Regeneration of fully functional bioengineered mature tooth unit

Collaborative research from the Tokyo University of Science shows potential for bioengineered mature organ replacement as a next generation regenerative therapy.

The bioengineered tooth unit developed from bioengineered tooth germ.


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Donor organ transplantation is currently an essential therapeutic approach to the replacement of a dysfunctional organ as a result of disease, injury or aging in vivo. Recent progress in the area of regenerative therapy has the potential to lead to bioengineered mature organ replacement in the future. A research group led by Professor Takashi Tsuji (Professor in the Research Institute for Science and Technology, Tokyo University of Science, and Director of Organ Technologies Inc.) has provided a proof-of-concept for bioengineered mature organ replacement as a future regenerative therapy.

The research group, M. Oshima et al., reports a further development in this regard in which a bioengineered tooth unit comprising mature tooth, periodontal ligament and alveolar bone, was successfully transplanted into a properly-sized bony hole in the alveolar bone through bone integration by recipient bone remodeling in a murine transplantation model system.

The bioengineered tooth unit restored enough the alveolar bone in a vertical direction into an extensive bone defect of murine lower jaw. Engrafted bioengineered tooth displayed physiological tooth functions such as mastication, periodontal ligament function for bone remodeling and responsiveness to noxious stimulations. This study thus represents a substantial advance and demonstrates the real potential for bioengineered mature organ replacement as a next generation regenerative therapy.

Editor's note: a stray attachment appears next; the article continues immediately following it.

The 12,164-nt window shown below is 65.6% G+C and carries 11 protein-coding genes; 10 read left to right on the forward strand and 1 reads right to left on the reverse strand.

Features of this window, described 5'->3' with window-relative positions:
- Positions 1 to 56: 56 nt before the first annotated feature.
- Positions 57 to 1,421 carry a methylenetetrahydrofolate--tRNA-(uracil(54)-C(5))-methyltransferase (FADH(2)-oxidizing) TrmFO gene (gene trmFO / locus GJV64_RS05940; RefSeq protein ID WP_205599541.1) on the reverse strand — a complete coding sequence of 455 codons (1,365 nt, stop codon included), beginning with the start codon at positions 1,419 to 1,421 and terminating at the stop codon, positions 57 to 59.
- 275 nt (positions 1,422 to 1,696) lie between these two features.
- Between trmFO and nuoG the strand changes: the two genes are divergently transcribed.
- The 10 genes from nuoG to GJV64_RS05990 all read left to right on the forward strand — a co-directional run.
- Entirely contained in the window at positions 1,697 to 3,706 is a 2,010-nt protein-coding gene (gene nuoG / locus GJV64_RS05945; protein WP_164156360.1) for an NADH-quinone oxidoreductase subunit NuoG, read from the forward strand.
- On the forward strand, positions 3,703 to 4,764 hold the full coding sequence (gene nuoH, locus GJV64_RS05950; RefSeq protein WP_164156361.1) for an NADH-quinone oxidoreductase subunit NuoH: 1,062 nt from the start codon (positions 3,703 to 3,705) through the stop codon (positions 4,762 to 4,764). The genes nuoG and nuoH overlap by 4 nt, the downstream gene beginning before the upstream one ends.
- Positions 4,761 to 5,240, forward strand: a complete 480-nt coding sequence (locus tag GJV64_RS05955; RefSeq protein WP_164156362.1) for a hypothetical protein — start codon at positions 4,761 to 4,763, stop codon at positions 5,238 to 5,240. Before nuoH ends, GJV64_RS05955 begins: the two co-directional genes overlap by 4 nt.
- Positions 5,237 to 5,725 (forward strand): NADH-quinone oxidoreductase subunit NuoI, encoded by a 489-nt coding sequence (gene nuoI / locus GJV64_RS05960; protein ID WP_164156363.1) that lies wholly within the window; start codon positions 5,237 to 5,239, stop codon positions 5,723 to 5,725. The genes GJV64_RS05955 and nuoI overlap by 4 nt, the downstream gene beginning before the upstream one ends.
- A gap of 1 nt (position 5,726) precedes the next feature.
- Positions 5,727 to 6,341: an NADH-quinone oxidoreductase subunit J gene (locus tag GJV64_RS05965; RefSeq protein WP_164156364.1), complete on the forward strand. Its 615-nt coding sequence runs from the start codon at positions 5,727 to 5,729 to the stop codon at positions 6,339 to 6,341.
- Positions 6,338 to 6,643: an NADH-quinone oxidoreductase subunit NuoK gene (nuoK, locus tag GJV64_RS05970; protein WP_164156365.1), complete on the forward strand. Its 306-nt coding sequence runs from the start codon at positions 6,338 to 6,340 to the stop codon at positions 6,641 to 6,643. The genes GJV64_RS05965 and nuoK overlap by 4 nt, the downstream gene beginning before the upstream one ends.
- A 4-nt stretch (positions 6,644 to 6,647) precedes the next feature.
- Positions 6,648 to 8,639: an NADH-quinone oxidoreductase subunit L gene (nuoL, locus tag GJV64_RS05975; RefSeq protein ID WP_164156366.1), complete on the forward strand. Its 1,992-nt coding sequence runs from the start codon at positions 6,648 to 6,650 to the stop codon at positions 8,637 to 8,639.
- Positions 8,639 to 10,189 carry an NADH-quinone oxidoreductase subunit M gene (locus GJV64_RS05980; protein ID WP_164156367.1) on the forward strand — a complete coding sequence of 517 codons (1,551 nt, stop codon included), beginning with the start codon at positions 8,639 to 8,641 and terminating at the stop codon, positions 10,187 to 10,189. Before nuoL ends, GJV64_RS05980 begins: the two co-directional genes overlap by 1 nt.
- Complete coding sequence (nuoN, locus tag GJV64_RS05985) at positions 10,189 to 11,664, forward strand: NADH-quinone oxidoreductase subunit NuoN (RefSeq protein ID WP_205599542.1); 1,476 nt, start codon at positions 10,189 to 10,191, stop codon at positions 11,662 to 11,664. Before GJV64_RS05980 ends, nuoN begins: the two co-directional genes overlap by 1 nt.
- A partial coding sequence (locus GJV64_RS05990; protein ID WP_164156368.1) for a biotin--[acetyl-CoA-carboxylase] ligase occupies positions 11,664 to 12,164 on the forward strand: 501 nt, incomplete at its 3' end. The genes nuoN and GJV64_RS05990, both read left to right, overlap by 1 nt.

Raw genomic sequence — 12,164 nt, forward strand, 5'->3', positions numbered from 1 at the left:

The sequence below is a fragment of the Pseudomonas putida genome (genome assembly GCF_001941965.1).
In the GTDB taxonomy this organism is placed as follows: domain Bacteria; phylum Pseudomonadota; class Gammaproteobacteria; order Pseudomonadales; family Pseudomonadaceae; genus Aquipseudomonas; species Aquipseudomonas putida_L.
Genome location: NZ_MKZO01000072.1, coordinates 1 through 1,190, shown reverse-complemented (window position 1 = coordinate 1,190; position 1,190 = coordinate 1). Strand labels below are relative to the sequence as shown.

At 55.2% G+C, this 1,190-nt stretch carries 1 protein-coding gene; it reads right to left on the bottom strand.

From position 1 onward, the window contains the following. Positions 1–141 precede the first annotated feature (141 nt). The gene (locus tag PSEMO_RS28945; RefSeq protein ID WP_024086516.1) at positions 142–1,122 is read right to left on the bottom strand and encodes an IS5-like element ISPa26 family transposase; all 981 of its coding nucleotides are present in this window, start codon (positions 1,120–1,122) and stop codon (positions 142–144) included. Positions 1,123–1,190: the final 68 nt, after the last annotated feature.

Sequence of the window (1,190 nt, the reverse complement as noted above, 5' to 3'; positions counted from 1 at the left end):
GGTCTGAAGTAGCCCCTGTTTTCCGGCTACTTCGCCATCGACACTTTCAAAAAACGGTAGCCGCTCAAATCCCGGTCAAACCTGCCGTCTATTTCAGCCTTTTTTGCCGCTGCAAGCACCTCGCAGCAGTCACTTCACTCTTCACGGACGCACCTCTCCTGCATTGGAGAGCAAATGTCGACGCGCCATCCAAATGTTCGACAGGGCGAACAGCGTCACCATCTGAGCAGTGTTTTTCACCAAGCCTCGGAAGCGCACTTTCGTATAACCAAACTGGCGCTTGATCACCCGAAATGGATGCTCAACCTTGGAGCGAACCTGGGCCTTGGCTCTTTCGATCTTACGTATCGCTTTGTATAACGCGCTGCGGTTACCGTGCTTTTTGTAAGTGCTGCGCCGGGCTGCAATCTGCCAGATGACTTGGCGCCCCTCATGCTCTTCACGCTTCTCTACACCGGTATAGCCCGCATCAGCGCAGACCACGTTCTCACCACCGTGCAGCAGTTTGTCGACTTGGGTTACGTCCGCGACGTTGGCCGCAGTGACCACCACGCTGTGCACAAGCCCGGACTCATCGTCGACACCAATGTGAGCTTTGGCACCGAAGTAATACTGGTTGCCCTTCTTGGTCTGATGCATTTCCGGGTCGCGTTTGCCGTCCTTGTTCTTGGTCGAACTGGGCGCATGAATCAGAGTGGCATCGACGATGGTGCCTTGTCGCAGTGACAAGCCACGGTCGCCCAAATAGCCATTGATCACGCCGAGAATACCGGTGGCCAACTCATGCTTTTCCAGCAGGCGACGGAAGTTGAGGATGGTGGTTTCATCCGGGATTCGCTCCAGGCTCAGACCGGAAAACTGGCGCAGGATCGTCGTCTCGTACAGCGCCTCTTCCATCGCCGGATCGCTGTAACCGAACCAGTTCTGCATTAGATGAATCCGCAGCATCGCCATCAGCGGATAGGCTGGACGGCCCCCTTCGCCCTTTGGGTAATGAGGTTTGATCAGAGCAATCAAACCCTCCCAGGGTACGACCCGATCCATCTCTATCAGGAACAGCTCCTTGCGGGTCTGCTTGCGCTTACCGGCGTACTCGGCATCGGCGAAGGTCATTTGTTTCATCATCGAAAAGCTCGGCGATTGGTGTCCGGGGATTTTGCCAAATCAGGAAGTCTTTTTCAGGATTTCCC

Professor Tsuji is a research team member in “Health Labor Sciences Research Grant: Research on Regenerative Medicine for Clinical Application (Domain Leader: Professor Akira Yamaguchi of Tokyo Medical and Dental University)”. This research was collaborated research with Professor Teruko Takano-Yamamoto (Division of Orthodontics and Dentofacial Orthopedics, Graduate School of Dentistry, Tohoku University, Japan) and Professor Shohei Kasugai (Oral Implantology and Regenerative Dental Medicine Graduate School, Tokyo Medical and Dental University, Japan). It was announced in an Advance Online Publication in “PLoS ONE (” journal on July 12th, 2011

Alveolar bone regeneration following the transplantation of a bioengineered tooth unit.

Three-dimensional superposition of micro-CT images of natural dentition (gray, double dotted line), a transplanted bioengineered tooth unit (lower) and a no transplantation control (upper) at day 0 in an extensive bone defect (red, straight line), and at 45 days after transplantation (green, dotted line). The superior edges of the recipient alveolar bone are indicated by each line.


Regenerative bone volume of the buccal area following the transplantation of a bioengineered tooth unit (transplant) and no transplantation (control) at day 45 in an extensive bone defect. Error bars show the standard deviation (n=4). *P<0.01 (t-test).

Published: 12 Jul 2011

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